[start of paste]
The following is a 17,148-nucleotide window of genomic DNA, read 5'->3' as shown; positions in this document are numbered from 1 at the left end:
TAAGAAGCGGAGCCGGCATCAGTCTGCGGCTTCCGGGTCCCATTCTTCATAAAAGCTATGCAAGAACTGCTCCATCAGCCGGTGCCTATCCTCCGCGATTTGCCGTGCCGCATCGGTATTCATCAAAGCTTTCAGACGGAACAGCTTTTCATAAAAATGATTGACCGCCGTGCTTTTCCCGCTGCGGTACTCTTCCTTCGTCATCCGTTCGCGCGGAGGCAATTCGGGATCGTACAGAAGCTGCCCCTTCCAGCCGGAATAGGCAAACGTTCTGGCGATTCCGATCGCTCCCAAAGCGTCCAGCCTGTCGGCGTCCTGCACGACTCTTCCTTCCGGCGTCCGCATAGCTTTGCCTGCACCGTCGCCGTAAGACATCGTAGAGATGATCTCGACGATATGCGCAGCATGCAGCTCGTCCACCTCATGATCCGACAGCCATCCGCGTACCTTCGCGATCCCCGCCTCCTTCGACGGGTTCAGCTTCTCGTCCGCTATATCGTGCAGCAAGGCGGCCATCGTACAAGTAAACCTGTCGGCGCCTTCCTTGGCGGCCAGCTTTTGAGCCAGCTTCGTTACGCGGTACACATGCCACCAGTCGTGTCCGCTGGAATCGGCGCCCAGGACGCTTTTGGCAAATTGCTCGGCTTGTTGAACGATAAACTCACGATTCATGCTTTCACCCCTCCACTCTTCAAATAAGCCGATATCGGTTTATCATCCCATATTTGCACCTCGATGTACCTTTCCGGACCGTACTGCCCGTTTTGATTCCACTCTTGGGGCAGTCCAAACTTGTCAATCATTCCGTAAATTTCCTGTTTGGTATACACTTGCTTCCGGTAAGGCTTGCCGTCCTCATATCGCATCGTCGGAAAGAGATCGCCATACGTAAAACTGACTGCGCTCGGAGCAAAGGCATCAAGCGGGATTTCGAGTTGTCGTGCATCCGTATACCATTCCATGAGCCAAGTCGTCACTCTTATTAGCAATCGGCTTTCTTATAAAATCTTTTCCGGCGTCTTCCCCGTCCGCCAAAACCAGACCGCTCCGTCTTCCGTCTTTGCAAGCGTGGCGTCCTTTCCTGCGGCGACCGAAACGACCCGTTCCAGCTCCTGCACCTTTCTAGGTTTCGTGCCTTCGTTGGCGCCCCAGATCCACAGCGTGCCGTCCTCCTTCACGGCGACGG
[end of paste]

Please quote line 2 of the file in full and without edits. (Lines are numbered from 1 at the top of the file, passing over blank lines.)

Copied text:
TAAGAAGCGGAGCCGGCATCAGTCTGCGGCTTCCGGGTCCCATTCTTCATAAAAGCTATGCAAGAACTGCTCCATCAGCCGGTGCCTATCCTCCGCGATTTGCCGTGCCGCATCGGTATTCATCAAAGCTTTCAGACGGAACAGCTTTTCATAAAAATGATTGACCGCCGTGCTTTTCCCGCTGCGGTACTCTTCCTTCGTCATCCGTTCGCGCGGAGGCAATTCGGGATCGTACAGAAGCTGCCCCTTCCAGCCGGAATAGGCAAACGTTCTGGCGATTCCGATCGCTCCCAAAGCGTCCAGCCTGTCGGCGTCCTGCACGACTCTTCCTTCCGGCGTCCGCATAGCTTTGCCTGCACCGTCGCCGTAAGACATCGTAGAGATGATCTCGACGATATGCGCAGCATGCAGCTCGTCCACCTCATGATCCGACAGCCATCCGCGTACCTTCGCGATCCCCGCCTCCTTCGACGGGTTCAGCTTCTCGTCCGCTATATCGTGCAGCAAGGCGGCCATCGTACAAGTAAACCTGTCGGCGCCTTCCTTGGCGGCCAGCTTTTGAGCCAGCTTCGTTACGCGGTACACATGCCACCAGTCGTGTCCGCTGGAATCGGCGCCCAGGACGCTTTTGGCAAATTGCTCGGCTTGTTGAACGATAAACTCACGATTCATGCTTTCACCCCTCCACTCTTCAAATAAGCCGATATCGGTTTATCATCCCATATTTGCACCTCGATGTACCTTTCCGGACCGTACTGCCCGTTTTGATTCCACTCTTGGGGCAGTCCAAACTTGTCAATCATTCCGTAAATTTCCTGTTTGGTATACACTTGCTTCCGGTAAGGCTTGCCGTCCTCATATCGCATCGTCGGAAAGAGATCGCCATACGTAAAACTGACTGCGCTCGGAGCAAAGGCATCAAGCGGGATTTCGAGTTGTCGTGCATCCGTATACCATTCCATGAGCCAAGTCGTCACTCTTATTAGCAATCGGCTTTCTTATAAAATCTTTTCCGGCGTCTTCCCCGTCCGCCAAAACCAGACCGCTCCGTCTTCCGTCTTTGCAAGCGTGGCGTCCTTTCCTGCGGCGACCGAAACGACCCGTTCCAGCTCCTGCACCTTTCTAGGTTTCGTGCCTTCGTTGGCGCCCCAGATCCACAGCGTGCCGTCCTCCTTCACGGCGACGG